If someone said that the best way to restore health would be to cut off an arm and a leg to make the torso more pure, would you sign up for that surgery? Or would you send that adviser off to either medical school or a therapist? Christine Todd Whitman and Robert Bostock try to make that argument to the Republican Party, giving the reverse of the “kill the RINOs” arguments heard elsewhere:
Four years ago, in the week after the 2004 presidential election, we were working furiously to put the finishing touches on the book we co-authored, “It’s My Party Too: The Battle for the Heart of the GOP and the Future of America.”
Our central thesis was simple: The Republican Party had been taken hostage by “social fundamentalists,” the people who base their votes on such social issues as abortion, gay rights and stem cell research. Unless the GOP freed itself from their grip, we argued, it would so alienate itself from the broad center of the American electorate that it would become increasingly marginalized and find itself out of power.
At the time, this idea was roundly attacked by many who were convinced that holding on to the “base” at all costs was the way to go. A former speechwriter for President Bush, Matthew Scully, who went on to work for the McCain campaign this year, called the book “airy blather” and said its argument fell somewhere between “insufferable snobbery” and “complete cluelessness.” Gary Bauer suggested that the book sounded as if it came from a “Michael Moore radical.” National Review said its warnings were, “at best, counterintuitive,” and Ann Coulter said the book was “based on conventional wisdom that is now known to be false.”
What a difference four years makes — and the data show it.
Bollocks. The data shows that moderates moved to Barack Obama, which comes as no surprise after eight years of Republican control of the White House. Unless Whitman shows that Bush’s position on embryonic stem-cell research was the leading issue on voters’ minds, her extrapolation that the shift in moderates came from a sudden allergy to social conservatism is the worst kind of statistical manipulation. It’s correlation without causation.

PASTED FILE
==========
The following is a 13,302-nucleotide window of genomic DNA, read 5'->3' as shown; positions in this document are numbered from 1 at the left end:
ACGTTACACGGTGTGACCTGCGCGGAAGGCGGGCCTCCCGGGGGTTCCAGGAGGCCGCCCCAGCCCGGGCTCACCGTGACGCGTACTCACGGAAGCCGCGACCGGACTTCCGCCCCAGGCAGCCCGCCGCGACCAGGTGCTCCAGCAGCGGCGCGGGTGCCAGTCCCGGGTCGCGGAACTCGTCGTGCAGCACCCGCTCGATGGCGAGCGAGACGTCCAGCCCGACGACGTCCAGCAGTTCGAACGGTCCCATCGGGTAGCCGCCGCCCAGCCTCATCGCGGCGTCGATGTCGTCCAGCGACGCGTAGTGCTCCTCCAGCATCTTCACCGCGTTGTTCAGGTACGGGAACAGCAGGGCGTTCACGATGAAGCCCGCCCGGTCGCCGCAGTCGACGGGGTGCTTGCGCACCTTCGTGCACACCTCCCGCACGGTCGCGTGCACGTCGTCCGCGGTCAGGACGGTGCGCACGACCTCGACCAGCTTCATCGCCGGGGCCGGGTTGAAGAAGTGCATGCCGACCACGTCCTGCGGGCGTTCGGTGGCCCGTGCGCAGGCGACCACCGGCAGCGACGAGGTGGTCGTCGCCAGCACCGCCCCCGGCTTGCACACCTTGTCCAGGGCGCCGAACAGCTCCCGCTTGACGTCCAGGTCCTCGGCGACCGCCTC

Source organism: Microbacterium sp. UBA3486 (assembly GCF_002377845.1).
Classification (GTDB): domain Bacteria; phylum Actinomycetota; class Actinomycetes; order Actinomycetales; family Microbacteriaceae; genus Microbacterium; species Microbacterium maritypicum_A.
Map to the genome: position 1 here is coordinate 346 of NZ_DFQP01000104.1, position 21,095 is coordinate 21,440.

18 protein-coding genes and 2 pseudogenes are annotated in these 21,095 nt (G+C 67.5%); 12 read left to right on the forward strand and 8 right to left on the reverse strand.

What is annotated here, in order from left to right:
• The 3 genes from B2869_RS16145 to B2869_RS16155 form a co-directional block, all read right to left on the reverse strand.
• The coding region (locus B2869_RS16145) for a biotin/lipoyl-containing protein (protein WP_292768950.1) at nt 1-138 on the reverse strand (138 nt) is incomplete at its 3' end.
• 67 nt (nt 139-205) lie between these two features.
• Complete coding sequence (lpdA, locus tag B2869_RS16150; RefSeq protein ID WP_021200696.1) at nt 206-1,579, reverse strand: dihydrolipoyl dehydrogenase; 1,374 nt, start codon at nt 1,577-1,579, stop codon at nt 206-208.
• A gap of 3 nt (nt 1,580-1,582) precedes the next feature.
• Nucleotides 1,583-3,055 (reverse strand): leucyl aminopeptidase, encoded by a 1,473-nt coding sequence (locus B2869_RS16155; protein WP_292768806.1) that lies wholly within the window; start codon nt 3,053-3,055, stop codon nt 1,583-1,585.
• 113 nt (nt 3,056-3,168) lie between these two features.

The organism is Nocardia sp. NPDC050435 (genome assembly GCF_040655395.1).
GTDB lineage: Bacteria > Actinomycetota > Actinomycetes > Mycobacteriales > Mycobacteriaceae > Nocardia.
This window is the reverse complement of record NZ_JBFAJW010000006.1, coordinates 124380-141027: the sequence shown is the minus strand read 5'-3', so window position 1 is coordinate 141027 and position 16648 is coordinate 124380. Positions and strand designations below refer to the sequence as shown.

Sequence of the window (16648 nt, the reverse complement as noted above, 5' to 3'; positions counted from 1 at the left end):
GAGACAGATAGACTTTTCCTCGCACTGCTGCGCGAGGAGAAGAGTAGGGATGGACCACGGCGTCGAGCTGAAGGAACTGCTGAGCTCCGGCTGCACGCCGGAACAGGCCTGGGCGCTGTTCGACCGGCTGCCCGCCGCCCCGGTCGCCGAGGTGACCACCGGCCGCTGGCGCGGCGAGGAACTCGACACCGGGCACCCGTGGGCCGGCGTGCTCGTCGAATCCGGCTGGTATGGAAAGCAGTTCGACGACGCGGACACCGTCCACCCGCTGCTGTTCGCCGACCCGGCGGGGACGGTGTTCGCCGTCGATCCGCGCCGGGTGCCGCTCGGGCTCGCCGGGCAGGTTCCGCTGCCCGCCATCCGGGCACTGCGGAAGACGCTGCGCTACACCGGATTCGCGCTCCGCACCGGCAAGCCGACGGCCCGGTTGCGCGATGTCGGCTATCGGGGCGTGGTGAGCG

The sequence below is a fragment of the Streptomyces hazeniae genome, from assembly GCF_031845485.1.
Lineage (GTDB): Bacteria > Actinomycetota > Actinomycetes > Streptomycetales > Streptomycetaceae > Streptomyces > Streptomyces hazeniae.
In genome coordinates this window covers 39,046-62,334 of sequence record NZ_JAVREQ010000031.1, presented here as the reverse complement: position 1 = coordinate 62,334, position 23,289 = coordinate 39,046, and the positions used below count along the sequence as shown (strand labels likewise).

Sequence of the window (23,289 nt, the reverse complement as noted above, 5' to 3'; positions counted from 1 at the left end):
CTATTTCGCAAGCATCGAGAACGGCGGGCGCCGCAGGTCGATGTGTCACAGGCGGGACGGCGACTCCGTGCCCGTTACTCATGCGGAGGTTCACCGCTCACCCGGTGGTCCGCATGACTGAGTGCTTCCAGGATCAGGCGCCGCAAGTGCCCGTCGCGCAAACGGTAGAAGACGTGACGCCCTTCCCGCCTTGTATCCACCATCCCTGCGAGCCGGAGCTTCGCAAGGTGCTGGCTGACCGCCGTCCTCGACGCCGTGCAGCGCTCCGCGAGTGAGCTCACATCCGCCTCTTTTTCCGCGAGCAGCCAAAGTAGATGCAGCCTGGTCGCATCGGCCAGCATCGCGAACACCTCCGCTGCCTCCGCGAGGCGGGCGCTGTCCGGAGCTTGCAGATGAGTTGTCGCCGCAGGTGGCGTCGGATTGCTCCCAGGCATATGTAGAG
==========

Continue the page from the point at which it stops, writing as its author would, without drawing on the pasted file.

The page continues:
What were the issues foremost on the minds of voters? The failing economy, ethics, and national security. In Rasmussen’s polling on issues, abortion didn’t even make the top five:
- Ethics & corruption
- National security
- Health care
- Social Security
Only the last two have anything to do with social conservatism, and they hardly drove the election. Rightly or not, voters saw the outgoing Bush administration as inept, and wanted a change. In fact, two years after Whitman and Bostock wrote their book, a majority of Americans saw abortion as morally wrong in most instances by a wide margin (55%-32%), and only a small minority favors the kind of unfettered abortions Obama proposes to allow with the Freedom of Choice act (24%, according to Gallup’s poll earlier this year).
Beyond the statistical sleight-of-hand, though, Whitman gives yet another voice for the destruction of the Republican Party as a coalition of interests centered on shared principles. She wants dismemberment as a purity drive, much the same as Ted Nugent’s call for open season on RINOs. Neither will help create a national party able to govern as a majority.
In order to regain the majority, we need to stop attacking each other and start focusing on those issues that unite us. The only way to achieve real change is to combine our strengths and put ourselves back in position to change policy. It may feel good to stand alone with our ideological purity, but in the end, it will never afford us the leverage to make real changes. Only by agreeing to pursue what unites us can we forge an alliance that can achieve any positive change for America.
What unites us, then? We need to get back to those First Principles of fiscal responsibility (which we blew when we had the opportunity), smaller government (which we betrayed with the K Street Project and other lobbyist pandering), national security, free market economics, federalism, and lower taxes. If we can agree to pursue those as priorities, and if we can rebuild our credibility on those goals, then we can convince moderates to once again support Republicans, especially if the Democrats run off the rails in the next two years.
Dismemberment doesn’t bring strength. It almost always creates a corpse.